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‘The Cured’ Review: Zombie Movie Adds Guilt, Regret to Gross-Out Genre

It’s such an ingenious idea for a zombie movie that you’re surprised no one’s thought about it before. A global epidemic turns massive amounts of the world’s population into flesh-craving ghouls. An antidote is found, which allows most of these everyday-people monstrosities to come back from the equivalent of the walking, chomping dead. (Most … but not all.) The catch is that these former mindless killing machines remember every horrible thing they did under the influence of “the Maze Virus” – and they have to live with their memories, their regret, their guilt and their shame. As for folks who suffered loss at the grasping hands and gnashing incisors of these murderers, they have neither forgotten nor forgiven what happened either. And the facade that now everyone is supposed to pretend everything’s back to normal with clean consciences and no consequences is destined to fall apart.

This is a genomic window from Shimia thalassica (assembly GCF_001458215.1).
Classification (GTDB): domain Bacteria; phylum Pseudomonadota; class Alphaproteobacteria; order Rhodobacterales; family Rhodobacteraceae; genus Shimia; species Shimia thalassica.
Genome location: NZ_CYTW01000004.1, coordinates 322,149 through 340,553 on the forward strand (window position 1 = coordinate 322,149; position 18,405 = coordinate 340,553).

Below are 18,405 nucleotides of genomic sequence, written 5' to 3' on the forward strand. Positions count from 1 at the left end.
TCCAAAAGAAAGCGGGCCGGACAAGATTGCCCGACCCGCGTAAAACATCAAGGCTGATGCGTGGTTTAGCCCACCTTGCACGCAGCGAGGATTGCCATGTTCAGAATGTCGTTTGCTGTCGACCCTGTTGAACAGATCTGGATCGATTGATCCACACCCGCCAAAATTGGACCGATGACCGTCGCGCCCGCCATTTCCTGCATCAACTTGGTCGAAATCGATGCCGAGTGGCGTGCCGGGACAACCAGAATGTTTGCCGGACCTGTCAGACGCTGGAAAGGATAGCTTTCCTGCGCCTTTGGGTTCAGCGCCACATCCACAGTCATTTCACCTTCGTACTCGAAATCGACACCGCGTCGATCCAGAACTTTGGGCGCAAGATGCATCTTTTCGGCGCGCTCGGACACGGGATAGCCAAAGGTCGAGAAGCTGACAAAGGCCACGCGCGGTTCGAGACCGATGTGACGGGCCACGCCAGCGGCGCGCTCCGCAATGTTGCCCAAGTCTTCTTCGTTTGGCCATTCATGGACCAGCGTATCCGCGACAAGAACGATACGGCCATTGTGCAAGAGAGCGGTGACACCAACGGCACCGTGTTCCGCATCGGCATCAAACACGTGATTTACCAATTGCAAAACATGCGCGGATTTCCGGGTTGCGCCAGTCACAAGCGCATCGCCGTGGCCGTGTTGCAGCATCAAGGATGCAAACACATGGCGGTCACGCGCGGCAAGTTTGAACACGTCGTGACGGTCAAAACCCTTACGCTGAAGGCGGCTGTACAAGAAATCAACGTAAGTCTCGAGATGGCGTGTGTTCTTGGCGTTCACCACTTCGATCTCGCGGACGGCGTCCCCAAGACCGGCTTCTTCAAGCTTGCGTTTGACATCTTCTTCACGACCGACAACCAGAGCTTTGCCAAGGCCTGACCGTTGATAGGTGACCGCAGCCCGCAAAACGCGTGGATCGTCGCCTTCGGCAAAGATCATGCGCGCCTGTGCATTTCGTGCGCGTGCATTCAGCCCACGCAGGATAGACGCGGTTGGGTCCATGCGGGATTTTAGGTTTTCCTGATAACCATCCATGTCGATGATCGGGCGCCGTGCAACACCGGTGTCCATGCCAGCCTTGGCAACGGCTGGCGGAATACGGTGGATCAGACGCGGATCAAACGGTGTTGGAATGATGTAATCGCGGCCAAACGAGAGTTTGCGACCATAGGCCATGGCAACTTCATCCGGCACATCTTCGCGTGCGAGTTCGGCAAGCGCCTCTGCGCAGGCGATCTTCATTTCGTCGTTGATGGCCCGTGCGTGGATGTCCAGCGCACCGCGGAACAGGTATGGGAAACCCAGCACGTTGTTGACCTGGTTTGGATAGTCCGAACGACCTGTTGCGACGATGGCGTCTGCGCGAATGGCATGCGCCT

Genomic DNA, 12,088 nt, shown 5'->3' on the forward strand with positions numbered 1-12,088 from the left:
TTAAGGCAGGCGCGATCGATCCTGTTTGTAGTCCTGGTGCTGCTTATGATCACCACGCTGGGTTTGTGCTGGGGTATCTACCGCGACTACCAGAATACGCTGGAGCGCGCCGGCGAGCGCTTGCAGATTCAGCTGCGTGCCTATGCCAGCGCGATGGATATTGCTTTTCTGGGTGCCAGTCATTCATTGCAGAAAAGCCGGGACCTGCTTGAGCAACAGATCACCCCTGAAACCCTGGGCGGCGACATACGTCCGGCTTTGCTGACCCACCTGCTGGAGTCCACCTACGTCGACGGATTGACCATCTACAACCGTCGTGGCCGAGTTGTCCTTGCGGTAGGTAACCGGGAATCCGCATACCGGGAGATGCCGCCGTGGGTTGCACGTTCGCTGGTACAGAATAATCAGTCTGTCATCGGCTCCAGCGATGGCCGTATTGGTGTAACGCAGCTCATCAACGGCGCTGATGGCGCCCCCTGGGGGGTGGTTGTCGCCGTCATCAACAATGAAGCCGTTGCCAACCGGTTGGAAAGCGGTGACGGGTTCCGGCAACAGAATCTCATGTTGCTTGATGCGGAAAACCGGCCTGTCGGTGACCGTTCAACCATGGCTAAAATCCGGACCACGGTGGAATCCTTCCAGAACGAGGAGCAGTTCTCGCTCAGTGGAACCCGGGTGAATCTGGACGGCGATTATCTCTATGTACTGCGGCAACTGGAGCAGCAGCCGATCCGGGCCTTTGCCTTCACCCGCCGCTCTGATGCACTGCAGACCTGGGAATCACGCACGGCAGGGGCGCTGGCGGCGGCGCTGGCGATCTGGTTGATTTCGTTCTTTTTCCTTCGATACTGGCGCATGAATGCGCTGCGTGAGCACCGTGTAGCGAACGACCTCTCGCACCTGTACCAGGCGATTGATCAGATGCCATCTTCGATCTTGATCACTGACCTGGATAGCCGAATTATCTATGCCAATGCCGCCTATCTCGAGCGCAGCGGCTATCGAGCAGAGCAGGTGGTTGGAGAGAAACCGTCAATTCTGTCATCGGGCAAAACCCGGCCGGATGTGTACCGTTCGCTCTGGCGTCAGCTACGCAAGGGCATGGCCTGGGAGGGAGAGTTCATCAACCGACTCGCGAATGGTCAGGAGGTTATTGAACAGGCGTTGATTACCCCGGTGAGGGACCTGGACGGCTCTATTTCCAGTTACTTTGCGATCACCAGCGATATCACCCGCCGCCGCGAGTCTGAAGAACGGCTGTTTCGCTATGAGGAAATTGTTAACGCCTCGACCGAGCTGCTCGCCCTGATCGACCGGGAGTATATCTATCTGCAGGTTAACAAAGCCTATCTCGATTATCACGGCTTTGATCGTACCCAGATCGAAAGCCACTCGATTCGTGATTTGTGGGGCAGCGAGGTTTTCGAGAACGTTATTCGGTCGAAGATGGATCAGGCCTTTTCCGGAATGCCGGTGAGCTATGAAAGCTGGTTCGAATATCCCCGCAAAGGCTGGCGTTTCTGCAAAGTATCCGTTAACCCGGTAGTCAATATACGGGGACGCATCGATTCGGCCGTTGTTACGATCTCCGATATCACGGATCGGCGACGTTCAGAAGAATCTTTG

That’s the basic conceit of The Cured, an Irish entry in the living-dead canon – technically, an “infected” movie, the genre’s younger, wilder sibling – that nudges the durable horror-film staple into previously untrod truth-and-reconciliation territory. How does society come back from a collective trauma and start healing?, it asks. How does one reintegrate while dealing with the fallout from bloodlust crimes perpetrated under mass duress? And how the hell do you face your neighbor when they’ve tried to eat your child?

For survivors like Abbie (Ellen Page),

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